The First Day of Eighth Grade

By Haley Radcliffe, Secondary English Education Major / Brentwood Borough School District Intern

As I sit at my desk writing this blog post, the Brentwood Middle School eighth-graders I’ll be working with and learning from this semester are starting their first day of school. I try to remember my first day of eighth grade, all the back in 2013, but instead of memories of all I learned in my classes that day flooding back to me, the most vivid image I can recall is dressing in a Hollister graphic t-shirt and floral skirt to match with all my friends, obviously nervous for the new school year and looking for safety in numbers, although I would never have admitted it at the time.

Even though the classic Hollister graphic t-shirt and floral skirt combination now seems to have been replaced by mom jeans and chunky gold jewelry, I bet most of today’s eighth-graders are still experiencing the same nerves that I was almost 10 years ago. The middle school years are an interesting time, to say the least, and certainly a period where students’ social and emotional learning is just as significant as their academic learning. As secondary English teachers, then, it becomes important to consider how we support middle school students as they develop in all three areas: social, emotional, and academic. As I begin my final two semesters here at Duquesne and start to make the transition from student to teacher myself, this question is becoming increasingly important to answer.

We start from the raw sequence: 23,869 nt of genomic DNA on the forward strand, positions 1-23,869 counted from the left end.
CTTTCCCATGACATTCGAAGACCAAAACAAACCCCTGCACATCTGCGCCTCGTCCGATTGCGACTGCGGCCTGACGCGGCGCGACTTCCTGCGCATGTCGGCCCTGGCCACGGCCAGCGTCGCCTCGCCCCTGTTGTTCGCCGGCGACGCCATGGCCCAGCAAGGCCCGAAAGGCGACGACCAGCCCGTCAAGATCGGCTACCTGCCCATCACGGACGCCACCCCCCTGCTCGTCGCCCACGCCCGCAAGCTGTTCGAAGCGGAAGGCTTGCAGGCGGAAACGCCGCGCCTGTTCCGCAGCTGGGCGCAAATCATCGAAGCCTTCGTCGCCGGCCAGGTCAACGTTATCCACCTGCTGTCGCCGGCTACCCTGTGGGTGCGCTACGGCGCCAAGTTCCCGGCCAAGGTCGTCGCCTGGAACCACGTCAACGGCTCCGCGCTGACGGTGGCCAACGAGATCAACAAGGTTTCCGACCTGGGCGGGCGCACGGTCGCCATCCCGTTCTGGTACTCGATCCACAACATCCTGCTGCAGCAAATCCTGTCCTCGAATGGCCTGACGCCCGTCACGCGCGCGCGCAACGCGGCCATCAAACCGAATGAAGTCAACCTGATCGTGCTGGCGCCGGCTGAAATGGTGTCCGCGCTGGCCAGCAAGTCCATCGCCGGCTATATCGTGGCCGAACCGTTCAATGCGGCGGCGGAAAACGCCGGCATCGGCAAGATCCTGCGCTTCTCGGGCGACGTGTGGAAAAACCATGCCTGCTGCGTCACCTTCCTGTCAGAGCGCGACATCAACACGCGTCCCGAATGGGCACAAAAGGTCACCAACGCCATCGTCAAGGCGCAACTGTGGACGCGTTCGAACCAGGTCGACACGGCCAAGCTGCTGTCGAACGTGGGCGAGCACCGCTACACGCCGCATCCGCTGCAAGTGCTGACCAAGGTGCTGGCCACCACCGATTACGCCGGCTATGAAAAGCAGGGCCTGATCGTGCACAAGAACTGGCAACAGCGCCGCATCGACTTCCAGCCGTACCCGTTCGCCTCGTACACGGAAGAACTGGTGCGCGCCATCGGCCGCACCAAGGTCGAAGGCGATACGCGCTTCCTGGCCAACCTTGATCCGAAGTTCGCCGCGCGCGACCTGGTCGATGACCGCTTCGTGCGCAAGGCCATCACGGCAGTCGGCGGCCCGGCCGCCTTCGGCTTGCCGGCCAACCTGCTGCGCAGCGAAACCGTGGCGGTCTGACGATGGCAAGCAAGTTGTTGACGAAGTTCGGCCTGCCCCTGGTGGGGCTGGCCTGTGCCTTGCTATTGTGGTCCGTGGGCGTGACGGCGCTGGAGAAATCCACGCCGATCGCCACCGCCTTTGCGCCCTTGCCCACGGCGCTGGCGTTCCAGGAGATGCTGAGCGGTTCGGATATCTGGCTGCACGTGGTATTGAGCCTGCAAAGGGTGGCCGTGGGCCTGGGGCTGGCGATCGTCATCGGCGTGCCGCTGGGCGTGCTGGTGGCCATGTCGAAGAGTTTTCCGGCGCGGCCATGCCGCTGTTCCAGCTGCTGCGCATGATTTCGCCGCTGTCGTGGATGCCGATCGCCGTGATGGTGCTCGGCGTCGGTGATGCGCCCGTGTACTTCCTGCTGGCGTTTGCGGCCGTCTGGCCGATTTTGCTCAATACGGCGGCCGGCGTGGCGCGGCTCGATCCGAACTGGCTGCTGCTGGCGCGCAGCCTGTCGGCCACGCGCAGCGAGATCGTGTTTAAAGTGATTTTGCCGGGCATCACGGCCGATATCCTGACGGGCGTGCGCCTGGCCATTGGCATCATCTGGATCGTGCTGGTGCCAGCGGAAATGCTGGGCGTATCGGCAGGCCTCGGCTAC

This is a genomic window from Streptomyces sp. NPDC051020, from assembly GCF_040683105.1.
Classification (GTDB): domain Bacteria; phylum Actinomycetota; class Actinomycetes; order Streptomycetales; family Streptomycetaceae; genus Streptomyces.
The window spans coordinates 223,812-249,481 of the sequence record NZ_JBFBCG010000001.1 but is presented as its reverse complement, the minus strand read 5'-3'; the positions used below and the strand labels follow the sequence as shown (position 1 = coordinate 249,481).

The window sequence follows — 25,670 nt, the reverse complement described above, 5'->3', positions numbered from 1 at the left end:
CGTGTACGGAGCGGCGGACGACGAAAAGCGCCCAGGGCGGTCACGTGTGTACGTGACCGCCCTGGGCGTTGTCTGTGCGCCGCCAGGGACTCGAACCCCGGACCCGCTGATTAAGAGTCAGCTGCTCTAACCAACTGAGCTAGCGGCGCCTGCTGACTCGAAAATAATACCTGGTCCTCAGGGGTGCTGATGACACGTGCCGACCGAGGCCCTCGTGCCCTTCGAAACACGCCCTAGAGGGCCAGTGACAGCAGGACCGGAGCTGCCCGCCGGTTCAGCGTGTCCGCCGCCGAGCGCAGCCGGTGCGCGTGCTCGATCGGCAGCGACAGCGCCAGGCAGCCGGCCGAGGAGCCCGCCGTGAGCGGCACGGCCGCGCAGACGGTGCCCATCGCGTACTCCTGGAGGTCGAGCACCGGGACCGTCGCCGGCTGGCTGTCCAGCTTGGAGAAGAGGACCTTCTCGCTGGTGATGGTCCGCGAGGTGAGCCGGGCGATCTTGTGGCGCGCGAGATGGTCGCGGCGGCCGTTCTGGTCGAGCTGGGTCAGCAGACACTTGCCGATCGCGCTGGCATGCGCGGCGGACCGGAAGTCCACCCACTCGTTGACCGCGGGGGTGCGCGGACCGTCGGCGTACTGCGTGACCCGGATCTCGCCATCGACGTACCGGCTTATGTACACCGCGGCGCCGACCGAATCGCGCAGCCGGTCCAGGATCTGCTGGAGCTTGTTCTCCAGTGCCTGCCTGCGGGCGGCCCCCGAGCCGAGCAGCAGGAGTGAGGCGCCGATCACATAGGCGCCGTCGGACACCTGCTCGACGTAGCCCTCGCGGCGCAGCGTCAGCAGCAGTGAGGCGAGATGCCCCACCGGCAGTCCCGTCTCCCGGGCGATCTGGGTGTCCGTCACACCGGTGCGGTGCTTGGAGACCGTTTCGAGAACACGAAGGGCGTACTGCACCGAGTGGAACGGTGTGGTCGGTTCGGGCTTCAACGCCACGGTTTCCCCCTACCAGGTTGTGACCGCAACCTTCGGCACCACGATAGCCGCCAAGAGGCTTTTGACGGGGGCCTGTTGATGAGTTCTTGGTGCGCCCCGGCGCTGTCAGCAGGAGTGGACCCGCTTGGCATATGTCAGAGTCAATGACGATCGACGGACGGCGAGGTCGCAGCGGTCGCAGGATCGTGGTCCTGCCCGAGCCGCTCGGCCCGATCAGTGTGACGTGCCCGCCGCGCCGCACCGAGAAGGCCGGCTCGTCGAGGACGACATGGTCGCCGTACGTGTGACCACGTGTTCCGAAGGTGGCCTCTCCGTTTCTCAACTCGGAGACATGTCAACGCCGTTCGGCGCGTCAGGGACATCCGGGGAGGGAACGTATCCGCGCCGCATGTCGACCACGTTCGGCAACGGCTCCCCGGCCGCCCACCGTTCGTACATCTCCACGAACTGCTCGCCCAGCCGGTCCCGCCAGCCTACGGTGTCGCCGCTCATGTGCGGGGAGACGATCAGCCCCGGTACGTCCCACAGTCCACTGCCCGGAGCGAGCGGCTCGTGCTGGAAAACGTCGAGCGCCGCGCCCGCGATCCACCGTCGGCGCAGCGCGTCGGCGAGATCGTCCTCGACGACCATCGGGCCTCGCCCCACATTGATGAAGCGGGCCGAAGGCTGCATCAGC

While the bulk of the work in my internship will focus on meeting the middle schoolers’ academic needs as I learn to identify teaching strategies that foster engagement and achievement, to work effectively with small groups of students during instructional time, and to interpret student data from large and small-scale assessments, I hope to also gain experience meeting the middle schoolers’ social and emotional needs, too. The extent of my contact with my host teacher’s eighth-graders will be limited by my weekly visits to her English Language Arts classroom, but it is of course still possible to actively work to develop positive relationships with the students from my position. In addition to the academic goals I’ve set for this semester, then, developing these positive relationships is one of my major priorities, too.

While I won’t meet the eighth-graders until next week, I hope some cosmic forces will let them know that I’m wishing them the best, least-nerve-wracking, most enjoyable first day of school possible and that I’m so excited to meet them soon. See you next week, Spartans!


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